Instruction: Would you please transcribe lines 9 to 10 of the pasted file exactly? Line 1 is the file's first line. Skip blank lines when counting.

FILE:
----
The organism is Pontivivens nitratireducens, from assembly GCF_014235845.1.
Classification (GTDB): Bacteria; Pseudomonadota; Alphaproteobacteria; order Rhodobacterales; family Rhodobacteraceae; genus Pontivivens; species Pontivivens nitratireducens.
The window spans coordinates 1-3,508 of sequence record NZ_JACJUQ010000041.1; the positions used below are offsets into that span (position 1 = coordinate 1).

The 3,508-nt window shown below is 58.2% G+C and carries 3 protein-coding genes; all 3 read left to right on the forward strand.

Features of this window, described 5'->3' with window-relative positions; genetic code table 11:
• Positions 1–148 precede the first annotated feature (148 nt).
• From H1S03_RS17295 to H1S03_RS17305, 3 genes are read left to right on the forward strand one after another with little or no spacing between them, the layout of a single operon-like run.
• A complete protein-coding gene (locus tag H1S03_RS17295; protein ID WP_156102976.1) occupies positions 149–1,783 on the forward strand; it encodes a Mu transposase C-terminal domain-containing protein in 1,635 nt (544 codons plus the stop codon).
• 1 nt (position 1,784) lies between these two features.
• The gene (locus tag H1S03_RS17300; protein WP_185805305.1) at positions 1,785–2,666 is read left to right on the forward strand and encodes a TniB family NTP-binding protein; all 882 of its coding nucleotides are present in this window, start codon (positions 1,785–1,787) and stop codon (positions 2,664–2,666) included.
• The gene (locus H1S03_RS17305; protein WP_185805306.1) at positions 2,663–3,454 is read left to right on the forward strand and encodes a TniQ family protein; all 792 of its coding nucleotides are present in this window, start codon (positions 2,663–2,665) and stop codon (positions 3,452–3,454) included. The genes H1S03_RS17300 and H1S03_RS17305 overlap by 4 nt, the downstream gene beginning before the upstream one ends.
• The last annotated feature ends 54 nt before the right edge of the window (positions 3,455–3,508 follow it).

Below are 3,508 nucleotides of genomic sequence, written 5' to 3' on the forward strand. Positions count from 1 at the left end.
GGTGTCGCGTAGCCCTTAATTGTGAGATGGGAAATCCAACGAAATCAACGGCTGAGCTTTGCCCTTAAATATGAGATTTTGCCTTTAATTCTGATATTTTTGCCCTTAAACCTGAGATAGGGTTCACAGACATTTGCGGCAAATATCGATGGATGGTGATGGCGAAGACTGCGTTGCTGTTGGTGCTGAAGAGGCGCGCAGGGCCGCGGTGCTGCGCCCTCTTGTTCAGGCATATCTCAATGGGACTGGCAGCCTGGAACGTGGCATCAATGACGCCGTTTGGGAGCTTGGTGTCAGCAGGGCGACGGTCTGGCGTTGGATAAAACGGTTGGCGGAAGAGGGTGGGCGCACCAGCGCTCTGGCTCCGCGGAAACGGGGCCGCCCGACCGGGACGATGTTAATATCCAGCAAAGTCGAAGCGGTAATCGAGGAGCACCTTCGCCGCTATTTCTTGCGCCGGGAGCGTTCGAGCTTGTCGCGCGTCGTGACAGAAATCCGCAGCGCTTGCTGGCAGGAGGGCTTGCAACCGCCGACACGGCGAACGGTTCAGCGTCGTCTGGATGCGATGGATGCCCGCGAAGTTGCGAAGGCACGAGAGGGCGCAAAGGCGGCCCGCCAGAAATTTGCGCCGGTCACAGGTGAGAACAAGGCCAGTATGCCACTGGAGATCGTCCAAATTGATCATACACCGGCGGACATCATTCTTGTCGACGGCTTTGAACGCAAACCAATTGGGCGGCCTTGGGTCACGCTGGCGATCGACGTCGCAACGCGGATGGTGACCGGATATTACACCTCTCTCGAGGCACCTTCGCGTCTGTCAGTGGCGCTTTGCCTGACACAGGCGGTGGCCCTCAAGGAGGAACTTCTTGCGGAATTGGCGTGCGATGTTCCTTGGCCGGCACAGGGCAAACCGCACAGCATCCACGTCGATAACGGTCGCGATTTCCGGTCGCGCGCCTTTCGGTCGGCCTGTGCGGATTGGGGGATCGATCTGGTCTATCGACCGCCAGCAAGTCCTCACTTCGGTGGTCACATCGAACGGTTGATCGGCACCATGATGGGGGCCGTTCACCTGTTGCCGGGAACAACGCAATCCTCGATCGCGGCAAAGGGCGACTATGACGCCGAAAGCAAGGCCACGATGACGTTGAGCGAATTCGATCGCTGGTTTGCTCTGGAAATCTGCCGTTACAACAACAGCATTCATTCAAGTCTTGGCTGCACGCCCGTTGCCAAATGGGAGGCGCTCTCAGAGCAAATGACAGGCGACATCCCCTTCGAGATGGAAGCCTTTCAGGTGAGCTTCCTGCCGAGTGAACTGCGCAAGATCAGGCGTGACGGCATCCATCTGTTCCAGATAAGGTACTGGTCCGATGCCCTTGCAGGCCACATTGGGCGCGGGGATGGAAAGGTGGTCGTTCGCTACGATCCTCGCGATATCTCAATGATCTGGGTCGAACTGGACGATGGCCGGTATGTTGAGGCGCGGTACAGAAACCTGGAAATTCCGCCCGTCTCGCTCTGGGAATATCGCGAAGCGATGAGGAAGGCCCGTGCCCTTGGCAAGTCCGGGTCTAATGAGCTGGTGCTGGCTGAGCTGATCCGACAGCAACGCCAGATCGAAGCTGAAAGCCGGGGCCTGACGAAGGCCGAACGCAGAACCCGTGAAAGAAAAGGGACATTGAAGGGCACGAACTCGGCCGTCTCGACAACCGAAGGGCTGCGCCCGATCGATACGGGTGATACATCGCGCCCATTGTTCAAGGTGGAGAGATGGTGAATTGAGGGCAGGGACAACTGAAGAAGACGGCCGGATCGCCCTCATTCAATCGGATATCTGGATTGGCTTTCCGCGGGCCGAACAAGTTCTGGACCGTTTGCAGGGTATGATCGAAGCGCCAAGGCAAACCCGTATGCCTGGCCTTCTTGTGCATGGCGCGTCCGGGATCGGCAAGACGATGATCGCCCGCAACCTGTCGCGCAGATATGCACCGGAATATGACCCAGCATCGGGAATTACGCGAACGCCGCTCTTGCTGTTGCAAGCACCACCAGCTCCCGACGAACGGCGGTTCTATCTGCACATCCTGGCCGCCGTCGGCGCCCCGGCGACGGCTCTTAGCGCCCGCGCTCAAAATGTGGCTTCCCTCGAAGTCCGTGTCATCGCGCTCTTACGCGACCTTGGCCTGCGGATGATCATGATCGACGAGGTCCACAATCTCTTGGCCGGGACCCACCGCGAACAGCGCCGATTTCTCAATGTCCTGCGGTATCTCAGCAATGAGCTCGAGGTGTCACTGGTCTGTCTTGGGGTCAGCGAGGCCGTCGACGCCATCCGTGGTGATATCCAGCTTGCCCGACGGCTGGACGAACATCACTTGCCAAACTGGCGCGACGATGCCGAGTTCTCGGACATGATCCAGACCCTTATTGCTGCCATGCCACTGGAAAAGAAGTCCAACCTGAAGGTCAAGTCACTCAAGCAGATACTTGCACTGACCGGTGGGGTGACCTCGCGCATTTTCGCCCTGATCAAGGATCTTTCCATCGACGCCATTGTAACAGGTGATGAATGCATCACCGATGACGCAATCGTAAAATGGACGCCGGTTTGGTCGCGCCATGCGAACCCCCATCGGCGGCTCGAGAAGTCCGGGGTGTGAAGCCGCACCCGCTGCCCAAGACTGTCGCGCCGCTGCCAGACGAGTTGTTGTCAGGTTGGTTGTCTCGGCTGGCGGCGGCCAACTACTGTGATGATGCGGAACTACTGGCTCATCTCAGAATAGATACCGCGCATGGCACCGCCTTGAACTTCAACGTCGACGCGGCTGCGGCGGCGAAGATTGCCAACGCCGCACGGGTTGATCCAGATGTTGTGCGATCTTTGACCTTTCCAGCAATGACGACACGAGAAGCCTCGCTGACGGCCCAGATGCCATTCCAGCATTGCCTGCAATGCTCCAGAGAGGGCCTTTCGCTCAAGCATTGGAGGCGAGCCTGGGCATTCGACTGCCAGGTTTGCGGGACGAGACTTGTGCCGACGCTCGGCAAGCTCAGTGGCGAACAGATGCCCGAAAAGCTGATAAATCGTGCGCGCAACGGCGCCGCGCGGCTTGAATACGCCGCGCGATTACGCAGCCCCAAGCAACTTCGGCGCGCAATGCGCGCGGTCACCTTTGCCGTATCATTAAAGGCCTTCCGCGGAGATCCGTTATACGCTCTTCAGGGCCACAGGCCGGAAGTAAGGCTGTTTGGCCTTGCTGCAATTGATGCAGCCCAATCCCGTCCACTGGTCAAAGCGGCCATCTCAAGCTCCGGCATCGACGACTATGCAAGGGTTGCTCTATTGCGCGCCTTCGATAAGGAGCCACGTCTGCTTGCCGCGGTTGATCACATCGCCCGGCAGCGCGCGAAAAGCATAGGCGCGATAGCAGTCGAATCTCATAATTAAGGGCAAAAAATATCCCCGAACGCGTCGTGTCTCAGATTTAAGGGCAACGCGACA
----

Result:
• 1 nt (position 1,784) lies between these two features.
• The gene (locus tag H1S03_RS17300; protein WP_185805305.1) at positions 1,785–2,666 is read left to right on the forward strand and encodes a TniB family NTP-binding protein; all 882 of its coding nucleotides are present in this window, start codon (positions 1,785–1,787) and stop codon (positions 2,664–2,666) included.